If you want to be able to use irons without removing the scope, you'll need to either remove or adjust the cheek rest. The Rédneck Yankee DSM mount provides probably the most open window and clearance above the chamber, while also keeping the scope relatively low. This picture is with a modified prototype that is a bit shorter and lighter, but the function and position is the same. The only potential issue I see is that it requires that you bed the lugs to the receiver, which could be a good thing, in that it will perfectly fit your receiver one way or the other, but some people aren't comfortable with that, and I can attest that it is possible to screw it up, which means you have to do it again, either tearing it out and starting from scratch, or adding a skim layer. Also, to center the scope, you're limited to 1" or 30mm tubes (a 34mm tube will offset by 2mm, for example, which is useable, but it would bug me), and not all rings are the same. I have found that EGW practical rings are great (*** Yankee's first recommendation) and Warne Maxima work well too, and if you want QD, they're the way to go. ARMS rings, even the 'low' versions, are too high, and will put the scope to the right of center.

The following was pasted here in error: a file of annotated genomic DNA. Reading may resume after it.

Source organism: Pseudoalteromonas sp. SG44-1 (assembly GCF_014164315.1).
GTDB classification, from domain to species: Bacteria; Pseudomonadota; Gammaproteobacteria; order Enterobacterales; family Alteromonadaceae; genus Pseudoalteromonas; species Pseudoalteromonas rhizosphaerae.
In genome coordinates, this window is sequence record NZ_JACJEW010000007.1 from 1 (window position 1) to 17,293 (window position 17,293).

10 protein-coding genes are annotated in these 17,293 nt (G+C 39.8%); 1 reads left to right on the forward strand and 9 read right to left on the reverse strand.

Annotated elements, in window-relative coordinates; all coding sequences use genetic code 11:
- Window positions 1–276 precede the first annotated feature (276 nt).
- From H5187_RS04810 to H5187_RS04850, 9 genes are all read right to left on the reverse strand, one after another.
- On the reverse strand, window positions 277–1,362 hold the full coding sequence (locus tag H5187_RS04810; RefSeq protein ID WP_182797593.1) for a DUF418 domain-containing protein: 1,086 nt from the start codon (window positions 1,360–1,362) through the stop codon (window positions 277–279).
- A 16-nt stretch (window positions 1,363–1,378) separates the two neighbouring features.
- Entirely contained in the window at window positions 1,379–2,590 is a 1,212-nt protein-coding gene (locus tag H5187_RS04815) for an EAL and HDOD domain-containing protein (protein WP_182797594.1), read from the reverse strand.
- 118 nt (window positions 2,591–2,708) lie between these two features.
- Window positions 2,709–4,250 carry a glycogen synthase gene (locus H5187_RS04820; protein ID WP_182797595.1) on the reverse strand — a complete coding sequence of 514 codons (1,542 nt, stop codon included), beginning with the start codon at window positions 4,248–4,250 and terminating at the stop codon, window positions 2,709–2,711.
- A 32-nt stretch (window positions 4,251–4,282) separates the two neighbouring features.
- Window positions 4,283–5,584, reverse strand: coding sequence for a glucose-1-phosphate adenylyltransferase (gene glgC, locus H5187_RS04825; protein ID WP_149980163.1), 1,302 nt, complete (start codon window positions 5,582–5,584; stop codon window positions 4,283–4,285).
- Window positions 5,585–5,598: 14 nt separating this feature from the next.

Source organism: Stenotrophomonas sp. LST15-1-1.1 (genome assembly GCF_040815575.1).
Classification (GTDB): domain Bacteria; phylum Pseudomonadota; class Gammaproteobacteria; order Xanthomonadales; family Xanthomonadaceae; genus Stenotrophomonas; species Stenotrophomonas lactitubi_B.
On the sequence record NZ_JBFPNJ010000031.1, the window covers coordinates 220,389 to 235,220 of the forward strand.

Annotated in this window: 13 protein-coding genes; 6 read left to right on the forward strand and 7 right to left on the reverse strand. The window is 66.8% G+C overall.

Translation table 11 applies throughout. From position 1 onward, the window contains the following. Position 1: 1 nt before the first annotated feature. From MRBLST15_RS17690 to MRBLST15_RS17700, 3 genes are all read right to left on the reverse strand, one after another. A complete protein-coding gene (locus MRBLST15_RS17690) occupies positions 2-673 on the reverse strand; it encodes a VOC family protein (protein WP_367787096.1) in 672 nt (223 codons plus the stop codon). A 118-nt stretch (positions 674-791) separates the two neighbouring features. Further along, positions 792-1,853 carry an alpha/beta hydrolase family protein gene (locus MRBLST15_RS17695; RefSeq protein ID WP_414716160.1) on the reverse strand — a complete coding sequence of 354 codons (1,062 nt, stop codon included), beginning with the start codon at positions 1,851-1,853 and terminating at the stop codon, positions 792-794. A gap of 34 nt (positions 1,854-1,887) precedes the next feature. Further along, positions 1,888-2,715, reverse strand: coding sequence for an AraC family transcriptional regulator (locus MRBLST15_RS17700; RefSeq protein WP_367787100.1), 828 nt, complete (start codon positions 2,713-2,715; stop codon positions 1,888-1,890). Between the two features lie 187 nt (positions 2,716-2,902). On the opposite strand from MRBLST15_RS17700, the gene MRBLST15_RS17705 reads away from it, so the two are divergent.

As for chassis, I would suggest considering a Blackfeather. Rugged aluminum, if you want to forego the original sights, you could use the LSP full length rail, with the high buttstock adapter, and maybe do a low scope mount with offset backup iron sights.

It's an idea anyway.


View attachment 454810
Thanks for the information! I have to try some of these ideas to see if there is any chance to accomplish my goal here. That scope mount is really interesting and I can see why it would be a good choice. I have looked at the Blackfeather chassis before and it is definitely interesting. Reminds me of the Troy MCS as well. Do you think it would be ridiculously heavy? Or is it worth the trade off for full modularity?
Thanks.
 

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The blackfeather chassis is relatively light. Exactly how light compared to a stock will depend on the butt stock and grip arrangement you choose, to some degree the optional rails you place. It's not quite as light as an SAI plastic, but it's certainly not the heaviest thing around...

The entire rifle, equipped as shown, with a Magpul SGA buttstock, USGI profile 18" barrel, SEI USCG brake, AD QD mount and Holosun Red dot, and the O'Light Baldr Mini Disco light and laser show is 10 pounds 5 ounces without a magazine. That's not a light rifle, but it's the lightest M14 type I own.



You can definitely go lighter. The lightest configuration I know of is on the Blackfeather website, which claims 8.2 pounds... That doesn't have everything you're talking about, obviously, but it gives you an idea of the relative impact of the chassis weight.